This week marks Mental Health Awareness Week, an annual campaign run by the Mental Health Foundation.

When it comes to mental health in the workplace, HSE statistics for 2020/21 show that stress, depression or anxiety accounted for 50% of all work-related ill health cases. Such statistics highlight how important it is for employers to recognise the impact that mental ill health can have on their workforce and to take a proactive approach to mental wellbeing within their organisations.

What can employers do to promote mental wellbeing?

Mental ill health can be related to problems inside or outside the workplace. Regardless of the cause, employers can take a proactive approach towards mental wellbeing – below are some examples.

Increase awareness and understanding of mental health

  • Understand what mental ill health encompasses and assess the risks of work-related stress or other mental ill health issues affecting your workforce. This will help to plan the best strategy for the organisation.
  • Be aware of your legal obligations, such as the duty to make reasonable adjustments for disabled workers.
  • Educate staff on mental health to help change outdated perceptions. This could involve training management teams on how to deal with mental ill health issues; appointing mental health first-aiders; and ensuring all staff are provided with mental health awareness information, including details of available support.
  • Encourage open conversations about mental ill health to help create an environment where employees feel able to discuss their concerns. Often individuals with diagnosed mental health conditions do not inform their employers of their diagnosis which contributes to increased levels of presenteeism.
  • Consider creating a dedicated mental health policy.

Create a flexible work environment

Consider taking steps to promote a more flexible working environment by, for example, being flexible about start and end times and encouraging agile, home or hybrid working where appropriate. Even making small adjustments can help to get the best from staff and can be particularly beneficial to workers with young families or other caring commitments.

Deal with any statutory flexible working requests reasonably, bearing in mind that decisions on flexible working can give rise to discrimination claims.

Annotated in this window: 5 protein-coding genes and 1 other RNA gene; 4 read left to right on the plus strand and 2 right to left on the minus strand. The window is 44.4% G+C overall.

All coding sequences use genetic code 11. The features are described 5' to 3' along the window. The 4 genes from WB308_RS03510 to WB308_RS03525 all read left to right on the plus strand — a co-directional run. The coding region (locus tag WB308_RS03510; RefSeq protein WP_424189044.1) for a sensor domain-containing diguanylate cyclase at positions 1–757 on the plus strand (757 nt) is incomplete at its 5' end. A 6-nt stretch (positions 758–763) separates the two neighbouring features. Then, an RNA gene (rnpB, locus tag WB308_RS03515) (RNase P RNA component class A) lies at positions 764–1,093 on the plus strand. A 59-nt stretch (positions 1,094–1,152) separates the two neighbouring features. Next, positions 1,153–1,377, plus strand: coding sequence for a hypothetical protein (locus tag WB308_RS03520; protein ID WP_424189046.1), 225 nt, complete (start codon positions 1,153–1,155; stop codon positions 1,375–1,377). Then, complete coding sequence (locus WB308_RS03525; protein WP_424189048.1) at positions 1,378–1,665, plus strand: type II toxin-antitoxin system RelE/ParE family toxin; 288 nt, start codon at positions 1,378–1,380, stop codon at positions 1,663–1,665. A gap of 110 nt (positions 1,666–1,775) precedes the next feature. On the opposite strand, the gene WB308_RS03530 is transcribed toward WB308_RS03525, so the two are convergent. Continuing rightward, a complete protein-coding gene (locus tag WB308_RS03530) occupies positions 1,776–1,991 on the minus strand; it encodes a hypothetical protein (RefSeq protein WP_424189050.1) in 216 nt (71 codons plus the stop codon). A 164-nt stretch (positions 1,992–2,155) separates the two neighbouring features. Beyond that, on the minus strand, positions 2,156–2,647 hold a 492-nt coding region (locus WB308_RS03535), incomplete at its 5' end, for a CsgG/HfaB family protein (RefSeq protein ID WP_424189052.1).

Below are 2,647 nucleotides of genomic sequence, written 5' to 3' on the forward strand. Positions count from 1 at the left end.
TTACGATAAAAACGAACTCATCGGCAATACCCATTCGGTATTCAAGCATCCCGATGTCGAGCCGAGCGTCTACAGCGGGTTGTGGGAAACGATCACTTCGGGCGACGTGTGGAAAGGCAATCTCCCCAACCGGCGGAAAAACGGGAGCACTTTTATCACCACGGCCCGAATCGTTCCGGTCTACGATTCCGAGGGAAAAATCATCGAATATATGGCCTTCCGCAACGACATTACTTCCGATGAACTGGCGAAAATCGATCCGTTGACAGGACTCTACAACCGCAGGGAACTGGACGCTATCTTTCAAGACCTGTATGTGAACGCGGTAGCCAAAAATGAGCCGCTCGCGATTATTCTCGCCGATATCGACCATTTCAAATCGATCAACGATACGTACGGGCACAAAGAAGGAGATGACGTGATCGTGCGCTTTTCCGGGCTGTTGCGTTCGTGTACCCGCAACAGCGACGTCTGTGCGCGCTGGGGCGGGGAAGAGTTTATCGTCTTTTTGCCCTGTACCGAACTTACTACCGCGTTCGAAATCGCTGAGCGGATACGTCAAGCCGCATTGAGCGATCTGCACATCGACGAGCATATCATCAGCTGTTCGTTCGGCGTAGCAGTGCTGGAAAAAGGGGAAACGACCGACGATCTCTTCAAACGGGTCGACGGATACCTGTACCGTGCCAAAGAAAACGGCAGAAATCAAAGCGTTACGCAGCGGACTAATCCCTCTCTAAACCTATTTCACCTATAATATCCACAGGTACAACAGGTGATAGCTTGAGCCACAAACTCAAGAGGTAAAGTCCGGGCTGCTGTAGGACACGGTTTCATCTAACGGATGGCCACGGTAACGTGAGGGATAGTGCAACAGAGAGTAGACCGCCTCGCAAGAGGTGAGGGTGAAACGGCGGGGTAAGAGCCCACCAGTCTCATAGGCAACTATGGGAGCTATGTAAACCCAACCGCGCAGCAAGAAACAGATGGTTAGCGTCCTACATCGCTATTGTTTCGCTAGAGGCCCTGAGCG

Keep in touch

It's important for managers to keep in touch and stay connected with their teams, particularly given the rise in hybrid working in many workplaces, as full teams are less likely to all be in the office together on a daily basis. This will help your employees to feel supported, reduce feelings of isolation and hopefully they will feel more able to raise any concerns that they have.

Regularly review workloads

Regularly monitor the working hours and volume of work being carried out by individual workers. This will help identify when workers may be overburdened and potentially reduce risks of burn-out and stress early on.

Promote / consider implementing wellbeing initiatives

Let workers know about any wellbeing initiatives you have in place (e.g. employee assistance services, running clubs, yoga classes, subsidised gym members, lunch tokens, cycle to work schemes etc.) and their potential benefits. This could include advertising initiatives on workplace intranets, having posters around the office, as well as ensuring new starts are provided with information as part of their induction process.

If there are currently no wellbeing initiatives in place, consider the feasibility of introducing some, and their potential benefits.

No one size fits all approach

How best to promote mental wellbeing may differ depending on the type of organisation and the relevant industry. It is worth taking some time to consider the most effective way to implement and promote any new policies and practices to ensure your business and staff get the most out of them.